Edited at 2011-07-17 08:18 pm (UTC)
Jul. 19th, 2011 10:48 pm (UTC)
Oh, thank you so much!

It made so much sense to me once I thought of it: alt!Pete was not only a tremendous business success at a relatively young age (alt!Jackie was about forty, so Pete was probably about forty-five), he was also able to transition fairly smoothly into the role of military leader. This suggested experience and training that the original Pete never had a chance to get.

It wasn't hard to guess that the original Pete had never been educated to anything like his capacity, and untreated, undiagnosed dyslexia presented an explanation for how a man with so much native ability could have had so hard a time getting his life started.
Jul. 17th, 2011 09:22 pm (UTC)
That was some lovely word-building and character backstory. I really enjoyed this fic.
Jul. 19th, 2011 10:50 pm (UTC)
Thank you very much! I enjoyed writing it!
Jul. 18th, 2011 04:41 pm (UTC)
I know things have been nuts for you, so I'm really happy that you found time to participate.

An interesting bit of very plausible head canon here! And I always have a soft spot for fics that explore the decidedly more military world that we see in Age of Steel.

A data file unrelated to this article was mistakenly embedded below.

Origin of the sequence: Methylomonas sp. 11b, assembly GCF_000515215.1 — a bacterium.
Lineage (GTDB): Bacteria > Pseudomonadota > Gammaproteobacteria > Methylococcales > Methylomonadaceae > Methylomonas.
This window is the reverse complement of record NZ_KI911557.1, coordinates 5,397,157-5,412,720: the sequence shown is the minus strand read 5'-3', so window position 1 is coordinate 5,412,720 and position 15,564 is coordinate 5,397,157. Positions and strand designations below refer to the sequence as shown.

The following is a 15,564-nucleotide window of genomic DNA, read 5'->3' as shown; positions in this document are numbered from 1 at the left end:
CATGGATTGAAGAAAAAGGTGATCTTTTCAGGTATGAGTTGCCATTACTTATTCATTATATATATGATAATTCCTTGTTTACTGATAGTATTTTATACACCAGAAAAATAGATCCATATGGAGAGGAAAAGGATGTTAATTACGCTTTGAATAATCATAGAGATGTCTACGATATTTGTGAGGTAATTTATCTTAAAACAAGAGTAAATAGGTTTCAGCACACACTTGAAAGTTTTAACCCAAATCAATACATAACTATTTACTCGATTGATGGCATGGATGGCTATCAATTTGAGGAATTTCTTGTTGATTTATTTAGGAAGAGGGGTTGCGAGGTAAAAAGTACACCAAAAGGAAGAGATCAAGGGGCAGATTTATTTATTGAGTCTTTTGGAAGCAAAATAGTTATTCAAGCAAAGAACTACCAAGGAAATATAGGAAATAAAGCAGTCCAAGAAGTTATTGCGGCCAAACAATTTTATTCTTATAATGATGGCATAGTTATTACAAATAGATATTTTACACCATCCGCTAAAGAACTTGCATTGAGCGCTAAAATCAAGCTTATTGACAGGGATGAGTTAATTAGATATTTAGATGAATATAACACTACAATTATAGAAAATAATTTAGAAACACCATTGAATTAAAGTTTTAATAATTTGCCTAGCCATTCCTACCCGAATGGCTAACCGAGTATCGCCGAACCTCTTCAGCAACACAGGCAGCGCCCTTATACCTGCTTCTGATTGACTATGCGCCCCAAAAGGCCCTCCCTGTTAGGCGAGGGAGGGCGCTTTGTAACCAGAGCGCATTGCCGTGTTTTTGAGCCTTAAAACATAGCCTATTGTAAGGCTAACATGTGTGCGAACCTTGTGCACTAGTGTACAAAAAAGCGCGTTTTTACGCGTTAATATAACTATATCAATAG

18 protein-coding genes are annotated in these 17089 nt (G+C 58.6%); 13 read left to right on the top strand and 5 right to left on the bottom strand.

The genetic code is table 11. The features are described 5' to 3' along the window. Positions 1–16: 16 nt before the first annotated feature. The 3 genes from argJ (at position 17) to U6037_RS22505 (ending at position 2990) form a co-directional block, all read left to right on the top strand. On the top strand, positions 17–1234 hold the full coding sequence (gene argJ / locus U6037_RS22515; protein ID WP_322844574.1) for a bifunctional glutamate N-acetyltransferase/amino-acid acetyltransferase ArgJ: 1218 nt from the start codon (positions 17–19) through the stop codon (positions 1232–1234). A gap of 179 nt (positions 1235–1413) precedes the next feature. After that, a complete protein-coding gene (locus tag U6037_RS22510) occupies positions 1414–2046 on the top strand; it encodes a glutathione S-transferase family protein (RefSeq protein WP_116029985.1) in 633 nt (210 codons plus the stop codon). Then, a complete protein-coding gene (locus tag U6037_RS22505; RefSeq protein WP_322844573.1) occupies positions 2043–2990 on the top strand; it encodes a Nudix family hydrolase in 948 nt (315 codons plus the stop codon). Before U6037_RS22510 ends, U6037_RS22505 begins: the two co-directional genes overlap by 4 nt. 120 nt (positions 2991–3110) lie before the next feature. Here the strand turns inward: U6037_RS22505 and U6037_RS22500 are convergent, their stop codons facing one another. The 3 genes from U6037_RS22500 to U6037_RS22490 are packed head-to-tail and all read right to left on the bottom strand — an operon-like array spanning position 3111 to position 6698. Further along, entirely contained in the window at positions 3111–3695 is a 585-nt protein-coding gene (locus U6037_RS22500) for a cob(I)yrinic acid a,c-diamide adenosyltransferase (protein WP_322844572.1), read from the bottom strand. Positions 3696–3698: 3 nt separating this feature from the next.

Jul. 19th, 2011 11:05 pm (UTC)
It makes sense when you think about it, doesn't it? Original!Pete is a screwup, yet is bright enough to figure out, in "Father's Day", what must have happened, and what he has to do. He's good with people, good at figuring them out. But why do his business ideas always come to nothing? Why can't he hold down a job?

Some day I'll figure out what happened to the Vitex company without Pete Tyler to buy them and make them a huge success. :)

Jul. 22nd, 2011 12:37 am (UTC)
So glad to see you writing again. I like this view of alt!Pete. You do have wonder what made the difference in his life's path.
Jul. 29th, 2011 04:06 pm (UTC)
Thank you! I hope there will be more writing, but I've said that before. :(

Glad you liked the story!
Jul. 30th, 2011 07:23 am (UTC)
This is what happened. THIS. RIGHT. HERE.

Thank you...

Aug. 7th, 2011 03:21 pm (UTC)
Oh, thank you! I'm so glad you think so!
Aug. 5th, 2011 04:06 am (UTC)
Just popping by to let you know I enjoyed this so much I rec'd it over on the crack_van. :)
Aug. 7th, 2011 03:21 pm (UTC)
Oh, gosh! Thank you! I really appreciate it!
Aug. 5th, 2011 11:31 am (UTC)
The Boys from the Mersey and the Thames and the Tyne by Np_complete (G)
User ktbean referenced to your post from The Boys from the Mersey and the Thames and the Tyne by Np_complete (G) saying: [...] later I joined the Terry Army. The Boys from the Mersey and the Thames and the Tyne by Np_complete [...]
Sep. 20th, 2011 01:53 am (UTC)
I finally, finally got around to reading this - brilliant. Thanks for letting me know it was here. It makes so much sense that something like this would happen.
( 14 comments — Leave a comment )